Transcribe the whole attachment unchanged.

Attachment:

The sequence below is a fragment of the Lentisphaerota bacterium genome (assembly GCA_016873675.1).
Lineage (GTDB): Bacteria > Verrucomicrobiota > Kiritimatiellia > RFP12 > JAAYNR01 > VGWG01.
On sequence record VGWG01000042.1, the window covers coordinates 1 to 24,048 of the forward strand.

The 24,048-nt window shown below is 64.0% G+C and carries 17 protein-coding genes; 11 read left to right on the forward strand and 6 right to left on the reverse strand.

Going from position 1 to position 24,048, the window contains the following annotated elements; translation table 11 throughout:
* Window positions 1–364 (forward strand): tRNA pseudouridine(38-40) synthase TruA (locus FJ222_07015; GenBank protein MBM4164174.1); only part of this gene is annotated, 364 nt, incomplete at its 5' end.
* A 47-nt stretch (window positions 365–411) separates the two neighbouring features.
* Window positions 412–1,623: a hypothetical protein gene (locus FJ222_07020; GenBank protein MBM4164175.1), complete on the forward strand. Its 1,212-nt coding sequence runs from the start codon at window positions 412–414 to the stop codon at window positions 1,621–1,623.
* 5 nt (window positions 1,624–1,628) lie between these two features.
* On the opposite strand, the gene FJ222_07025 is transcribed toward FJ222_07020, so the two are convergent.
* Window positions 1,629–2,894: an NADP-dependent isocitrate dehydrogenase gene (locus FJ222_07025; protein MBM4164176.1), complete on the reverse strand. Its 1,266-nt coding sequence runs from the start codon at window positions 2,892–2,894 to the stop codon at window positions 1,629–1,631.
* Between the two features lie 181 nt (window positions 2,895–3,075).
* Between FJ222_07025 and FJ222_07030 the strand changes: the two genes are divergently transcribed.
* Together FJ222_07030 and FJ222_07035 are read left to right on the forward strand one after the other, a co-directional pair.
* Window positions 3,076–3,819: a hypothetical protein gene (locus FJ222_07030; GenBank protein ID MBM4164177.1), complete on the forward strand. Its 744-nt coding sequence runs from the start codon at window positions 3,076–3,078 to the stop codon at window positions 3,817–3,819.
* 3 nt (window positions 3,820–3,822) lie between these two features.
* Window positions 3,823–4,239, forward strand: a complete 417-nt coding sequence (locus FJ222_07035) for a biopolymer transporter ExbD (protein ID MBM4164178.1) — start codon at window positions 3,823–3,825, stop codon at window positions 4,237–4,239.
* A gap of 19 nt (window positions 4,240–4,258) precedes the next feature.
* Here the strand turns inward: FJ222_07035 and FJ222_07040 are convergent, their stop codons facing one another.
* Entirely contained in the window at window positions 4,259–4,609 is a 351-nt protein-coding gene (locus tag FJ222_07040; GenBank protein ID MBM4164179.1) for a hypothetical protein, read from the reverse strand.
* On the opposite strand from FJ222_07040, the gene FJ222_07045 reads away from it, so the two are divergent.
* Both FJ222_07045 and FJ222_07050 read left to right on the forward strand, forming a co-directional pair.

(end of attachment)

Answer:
The sequence below is a fragment of the Lentisphaerota bacterium genome (assembly GCA_016873675.1).
Lineage (GTDB): Bacteria > Verrucomicrobiota > Kiritimatiellia > RFP12 > JAAYNR01 > VGWG01.
On sequence record VGWG01000042.1, the window covers coordinates 1 to 24,048 of the forward strand.

The 24,048-nt window shown below is 64.0% G+C and carries 17 protein-coding genes; 11 read left to right on the forward strand and 6 right to left on the reverse strand.

Going from position 1 to position 24,048, the window contains the following annotated elements; translation table 11 throughout:
* Window positions 1–364 (forward strand): tRNA pseudouridine(38-40) synthase TruA (locus FJ222_07015; GenBank protein MBM4164174.1); only part of this gene is annotated, 364 nt, incomplete at its 5' end.
* A 47-nt stretch (window positions 365–411) separates the two neighbouring features.
* Window positions 412–1,623: a hypothetical protein gene (locus FJ222_07020; GenBank protein MBM4164175.1), complete on the forward strand. Its 1,212-nt coding sequence runs from the start codon at window positions 412–414 to the stop codon at window positions 1,621–1,623.
* 5 nt (window positions 1,624–1,628) lie between these two features.
* On the opposite strand, the gene FJ222_07025 is transcribed toward FJ222_07020, so the two are convergent.
* Window positions 1,629–2,894: an NADP-dependent isocitrate dehydrogenase gene (locus FJ222_07025; protein MBM4164176.1), complete on the reverse strand. Its 1,266-nt coding sequence runs from the start codon at window positions 2,892–2,894 to the stop codon at window positions 1,629–1,631.
* Between the two features lie 181 nt (window positions 2,895–3,075).
* Between FJ222_07025 and FJ222_07030 the strand changes: the two genes are divergently transcribed.
* Together FJ222_07030 and FJ222_07035 are read left to right on the forward strand one after the other, a co-directional pair.
* Window positions 3,076–3,819: a hypothetical protein gene (locus FJ222_07030; GenBank protein ID MBM4164177.1), complete on the forward strand. Its 744-nt coding sequence runs from the start codon at window positions 3,076–3,078 to the stop codon at window positions 3,817–3,819.
* 3 nt (window positions 3,820–3,822) lie between these two features.
* Window positions 3,823–4,239, forward strand: a complete 417-nt coding sequence (locus FJ222_07035) for a biopolymer transporter ExbD (protein ID MBM4164178.1) — start codon at window positions 3,823–3,825, stop codon at window positions 4,237–4,239.
* A gap of 19 nt (window positions 4,240–4,258) precedes the next feature.
* Here the strand turns inward: FJ222_07035 and FJ222_07040 are convergent, their stop codons facing one another.
* Entirely contained in the window at window positions 4,259–4,609 is a 351-nt protein-coding gene (locus tag FJ222_07040; GenBank protein ID MBM4164179.1) for a hypothetical protein, read from the reverse strand.
* On the opposite strand from FJ222_07040, the gene FJ222_07045 reads away from it, so the two are divergent.
* Both FJ222_07045 and FJ222_07050 read left to right on the forward strand, forming a co-directional pair.